She’d been isolated by the old boys’ club, orphaned to a rear seat on the Opposition side, but she was the poster girl of the Green set, darling of the liberal press, whom she worked with jokes and sound bites. Two decades younger than Arthur, vigorous, trim, and comely. Sort of a political sex object, her gams boldly displayed in that recent
profile. (When had she taken to wearing such short dresses?)
Sauntering from the hall came Robert Stonewell, fresh from beating his bylaw charges. Most of his illegal businesses were auto-related: motor mechanics, a taxi service, and rentals and sales from his sprawling used-car lot, Garibaldi’s infamous Centre Road eyesore. But Stoney ran other illegal trades, including a specialty crop called Purple Passion. By now, in late September, his plants will have budded out.
“He finally gave up.”
Wilkie, he meant, who’d probably developed one of his migraines trying to deal with Stoney’s convolutions. An imminent ferry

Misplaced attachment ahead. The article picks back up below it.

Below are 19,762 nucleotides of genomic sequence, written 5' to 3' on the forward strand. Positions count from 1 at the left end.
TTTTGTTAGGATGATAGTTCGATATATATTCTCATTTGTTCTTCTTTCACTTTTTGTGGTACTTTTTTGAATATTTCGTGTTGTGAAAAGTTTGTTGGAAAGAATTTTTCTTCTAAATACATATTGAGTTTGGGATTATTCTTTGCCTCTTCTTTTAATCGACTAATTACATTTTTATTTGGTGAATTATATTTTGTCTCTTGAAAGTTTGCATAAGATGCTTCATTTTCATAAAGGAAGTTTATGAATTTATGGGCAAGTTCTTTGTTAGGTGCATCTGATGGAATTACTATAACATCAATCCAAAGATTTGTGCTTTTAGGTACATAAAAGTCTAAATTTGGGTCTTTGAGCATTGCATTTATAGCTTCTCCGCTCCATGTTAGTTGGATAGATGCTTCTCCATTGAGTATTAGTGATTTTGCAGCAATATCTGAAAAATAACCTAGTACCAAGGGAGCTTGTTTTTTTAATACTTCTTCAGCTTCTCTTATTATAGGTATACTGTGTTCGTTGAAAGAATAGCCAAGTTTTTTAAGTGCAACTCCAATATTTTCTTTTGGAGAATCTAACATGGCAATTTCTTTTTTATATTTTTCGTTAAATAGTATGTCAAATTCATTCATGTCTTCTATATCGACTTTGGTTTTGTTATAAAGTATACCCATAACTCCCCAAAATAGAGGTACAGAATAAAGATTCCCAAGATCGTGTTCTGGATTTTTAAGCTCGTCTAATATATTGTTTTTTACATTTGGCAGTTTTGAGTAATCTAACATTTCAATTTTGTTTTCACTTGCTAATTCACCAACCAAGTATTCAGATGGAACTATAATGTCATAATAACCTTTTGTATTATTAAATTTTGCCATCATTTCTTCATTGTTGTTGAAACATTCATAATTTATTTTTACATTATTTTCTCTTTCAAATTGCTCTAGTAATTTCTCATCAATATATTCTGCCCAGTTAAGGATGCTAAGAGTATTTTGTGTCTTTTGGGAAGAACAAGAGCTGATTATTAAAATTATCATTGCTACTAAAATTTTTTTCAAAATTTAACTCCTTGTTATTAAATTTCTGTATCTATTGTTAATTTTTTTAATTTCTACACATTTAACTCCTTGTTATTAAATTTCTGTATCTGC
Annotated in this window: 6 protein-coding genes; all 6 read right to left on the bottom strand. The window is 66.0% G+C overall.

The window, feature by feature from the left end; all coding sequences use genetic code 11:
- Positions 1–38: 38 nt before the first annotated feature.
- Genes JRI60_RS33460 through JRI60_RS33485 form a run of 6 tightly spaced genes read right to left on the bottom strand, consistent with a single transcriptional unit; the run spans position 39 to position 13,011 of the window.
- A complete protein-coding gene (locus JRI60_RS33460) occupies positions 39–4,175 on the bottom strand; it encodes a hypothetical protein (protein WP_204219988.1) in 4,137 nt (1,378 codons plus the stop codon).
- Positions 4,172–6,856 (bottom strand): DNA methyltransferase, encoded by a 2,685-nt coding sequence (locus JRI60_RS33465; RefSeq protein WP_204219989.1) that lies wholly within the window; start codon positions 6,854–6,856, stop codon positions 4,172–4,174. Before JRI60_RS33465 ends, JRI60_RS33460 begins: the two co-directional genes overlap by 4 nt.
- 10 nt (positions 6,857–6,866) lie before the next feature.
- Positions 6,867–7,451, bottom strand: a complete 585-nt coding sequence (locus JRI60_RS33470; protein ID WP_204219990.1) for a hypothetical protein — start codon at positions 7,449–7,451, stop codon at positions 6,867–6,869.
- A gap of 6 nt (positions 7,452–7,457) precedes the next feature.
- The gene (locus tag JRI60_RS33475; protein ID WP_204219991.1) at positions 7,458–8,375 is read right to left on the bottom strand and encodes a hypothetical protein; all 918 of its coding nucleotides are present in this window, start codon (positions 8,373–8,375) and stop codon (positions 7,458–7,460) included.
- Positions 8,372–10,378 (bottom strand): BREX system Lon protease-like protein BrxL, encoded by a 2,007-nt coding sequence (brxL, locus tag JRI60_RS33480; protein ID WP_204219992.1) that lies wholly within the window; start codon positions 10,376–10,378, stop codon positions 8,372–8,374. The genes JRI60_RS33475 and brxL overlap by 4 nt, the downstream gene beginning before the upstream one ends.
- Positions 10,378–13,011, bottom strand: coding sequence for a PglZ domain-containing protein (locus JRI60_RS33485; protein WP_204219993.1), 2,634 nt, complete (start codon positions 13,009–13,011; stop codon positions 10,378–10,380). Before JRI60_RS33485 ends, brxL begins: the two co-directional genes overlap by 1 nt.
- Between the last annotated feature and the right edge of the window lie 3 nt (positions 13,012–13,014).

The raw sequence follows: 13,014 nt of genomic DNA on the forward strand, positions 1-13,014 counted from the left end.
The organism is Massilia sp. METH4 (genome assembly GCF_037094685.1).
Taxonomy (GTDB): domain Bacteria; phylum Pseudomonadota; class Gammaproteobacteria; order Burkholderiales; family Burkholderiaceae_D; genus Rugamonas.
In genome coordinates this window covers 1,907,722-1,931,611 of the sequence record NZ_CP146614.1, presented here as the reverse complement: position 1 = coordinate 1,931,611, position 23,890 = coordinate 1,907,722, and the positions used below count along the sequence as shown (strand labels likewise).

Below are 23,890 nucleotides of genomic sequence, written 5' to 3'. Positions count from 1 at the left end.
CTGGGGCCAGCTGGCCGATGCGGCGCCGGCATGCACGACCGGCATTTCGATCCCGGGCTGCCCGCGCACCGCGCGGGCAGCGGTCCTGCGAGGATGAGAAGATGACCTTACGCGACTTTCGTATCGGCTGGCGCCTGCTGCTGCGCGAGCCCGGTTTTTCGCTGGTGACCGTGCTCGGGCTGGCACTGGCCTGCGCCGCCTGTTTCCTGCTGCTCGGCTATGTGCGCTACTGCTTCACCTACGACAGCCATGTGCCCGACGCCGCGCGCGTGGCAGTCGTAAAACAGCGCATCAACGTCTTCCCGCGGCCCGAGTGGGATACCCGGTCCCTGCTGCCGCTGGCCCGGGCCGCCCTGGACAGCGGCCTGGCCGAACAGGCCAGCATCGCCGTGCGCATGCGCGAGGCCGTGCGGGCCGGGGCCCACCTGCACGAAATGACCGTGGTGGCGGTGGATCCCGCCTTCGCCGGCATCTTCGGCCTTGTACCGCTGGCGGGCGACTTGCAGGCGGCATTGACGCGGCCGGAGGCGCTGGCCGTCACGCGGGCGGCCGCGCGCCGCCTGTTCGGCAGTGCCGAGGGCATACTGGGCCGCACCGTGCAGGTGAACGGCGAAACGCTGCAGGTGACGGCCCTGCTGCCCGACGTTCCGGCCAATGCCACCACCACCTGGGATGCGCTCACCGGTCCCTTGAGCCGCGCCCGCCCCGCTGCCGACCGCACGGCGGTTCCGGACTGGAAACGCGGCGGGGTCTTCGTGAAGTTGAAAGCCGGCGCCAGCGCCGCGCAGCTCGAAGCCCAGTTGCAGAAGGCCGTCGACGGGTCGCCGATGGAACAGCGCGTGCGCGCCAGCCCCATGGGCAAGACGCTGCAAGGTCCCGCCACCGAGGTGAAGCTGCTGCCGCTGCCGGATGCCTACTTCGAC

departure had also played a part: judge, prosecutor, and staff were rushing for their cars, with the local constable, Ernst Pound, escorting them, emergency lights flashing.
“Stoney, I hate to offend you by asking, but when am I going to see my truck again?” Arthur’s venerable Fargo had been sitting for a month in the reprobate’s yard, awaiting a transplant. It was Blunder Bay’s sole vehicle, other than a tractor, Margaret having sold the half-ton diesel. Arthur had been making do by walking or hitching.
“Well, I was gonna surprise you, but you spoiled it by asking. I found a skookum rebuilt trannie in Victoria which I plan to acquire maybe as early as tomorrow. Those babies don’t come cheap no more.”
The traditional bargaining ceremony followed, one that would not have been out of place in a Cairo souk. Finally, Arthur bowed to the inevitable, greased his palm.
The hall was emptying out. Arthur must get back to the farm. Assuming the caretakers weren’t in one of their squabbling modes, he would have a few more days’ repose before flying to Ottawa to serve as loyal consort to the member for Cowichan and the Islands.
“Listen, man,” Stoney said, “it’s that time of year, and a certain individual is in the process of getting his crop off, and this could be a chance to make a advantageous investment. The party I represent needs a little front money.”